No doubt, Social Media has a huge influence where we spend our money these days. Three-quarter of US consumers say that their friend’s social media messages directly influenced their purchase decisions, according to Ryan Holmes, CEO of Hootsuite.
As a business owner, these are great news…if you have a following on your social media channels. So how do you get into the position to influence an audience? You can post to Facebook, Twitter & co. all day long but that effort amounts to little if no one takes you and your business serious.
One of the crucial resources you have as a company are your employees. A company’s own employees represent an untapped, internal social marketing army. Just do your math: Imagine a company has approximately 1,000 twitter followers on their business account. Looks great at the first glance but to speak quite frankly, it is not the critical mass you require to make sales. If the same company has 100 employees who are also active on Twitter, you can easily leverage the company’s social reach. If all of the staff shared the company’s posts on their private accounts, the potential reach is now 10,000 Twitter users – a tenfold increase.
Of course, your employees should never be obligated to share company social media updates from their personal accounts. In fact, it should be always voluntary as this is what makes it so powerful. Organic, personal, word-of-mouth messages from friends to friends are often seen as more trustworthy than social media blasts from corporate accounts. So at the bottom line, if employees share corporate messages, the company not only expands their social reach but also gains more trust and engagement.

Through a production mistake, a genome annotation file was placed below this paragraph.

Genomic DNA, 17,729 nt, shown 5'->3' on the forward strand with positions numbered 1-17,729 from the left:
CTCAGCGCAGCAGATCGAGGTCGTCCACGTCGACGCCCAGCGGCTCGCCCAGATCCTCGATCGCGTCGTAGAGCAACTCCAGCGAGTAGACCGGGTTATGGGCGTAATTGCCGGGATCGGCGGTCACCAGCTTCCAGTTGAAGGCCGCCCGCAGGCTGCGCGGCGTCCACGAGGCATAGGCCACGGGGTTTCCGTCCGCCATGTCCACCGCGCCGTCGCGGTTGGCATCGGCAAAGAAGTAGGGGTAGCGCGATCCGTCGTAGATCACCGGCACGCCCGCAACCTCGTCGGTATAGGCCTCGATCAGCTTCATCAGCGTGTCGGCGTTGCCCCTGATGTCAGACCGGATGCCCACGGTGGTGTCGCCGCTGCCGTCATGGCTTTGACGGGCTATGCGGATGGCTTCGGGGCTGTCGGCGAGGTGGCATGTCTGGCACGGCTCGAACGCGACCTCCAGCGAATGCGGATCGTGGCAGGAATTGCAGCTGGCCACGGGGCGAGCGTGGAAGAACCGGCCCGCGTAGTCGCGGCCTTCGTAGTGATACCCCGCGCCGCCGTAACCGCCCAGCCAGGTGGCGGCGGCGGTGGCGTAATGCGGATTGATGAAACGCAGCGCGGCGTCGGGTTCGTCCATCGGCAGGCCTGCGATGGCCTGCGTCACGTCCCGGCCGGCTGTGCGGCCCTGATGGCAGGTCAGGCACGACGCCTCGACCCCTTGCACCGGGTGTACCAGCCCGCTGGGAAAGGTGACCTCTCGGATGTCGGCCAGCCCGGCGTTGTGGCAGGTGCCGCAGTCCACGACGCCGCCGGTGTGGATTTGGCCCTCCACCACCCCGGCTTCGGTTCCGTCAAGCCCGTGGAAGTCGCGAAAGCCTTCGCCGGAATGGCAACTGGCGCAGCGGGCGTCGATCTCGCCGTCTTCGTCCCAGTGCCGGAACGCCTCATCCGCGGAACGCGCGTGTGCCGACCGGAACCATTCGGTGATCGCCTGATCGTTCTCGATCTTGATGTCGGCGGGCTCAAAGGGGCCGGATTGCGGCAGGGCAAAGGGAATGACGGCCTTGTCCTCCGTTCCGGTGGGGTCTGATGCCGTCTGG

We understand that not every company is willing to let their employees be part of their social media marketing. A well thought-through social media strategy and policy needs to be in place as well as computer-savvy employees need to know how to utilise social media channels. But let’s face it, there might be a larger percentage of staff that already uses at least the most common channels such as Facbeook and Instagram privately anyways. As a company you would be silly if you wouldn’t tap into this potential.
You can solve these issues by giving your employees proper training on social media and encouraging the use of social media in the office – instead of banning it. Yes, social media can be a distraction but it can be also a powerful business tool. If you feel you would like to be in control of what your employees do on social media during work, how about setting up professional social media profiles for them. All logins and passwords then belong to the company and in case one of your employees will leave your business, they cannot take the following away.
Another way to stay in control of the messages to be shared on social media is to create company-approved updates employees can choose to share. This will make it dead simple for your staff to share company updates.
Effective social marketing highly depends on cultivating a sizeable and loyal audience. This takes significant investment in terms of time, money and resources from any company that wishes to utilise social media as a sales and marketing tool. Yet, in many cases, employees at these companies already have a ready audience to tap into. By enlisting willing employees (and willing is the key) to amplify relevant messaging, businesses can instantly—and often by orders of magnitude—expand their reach on social media.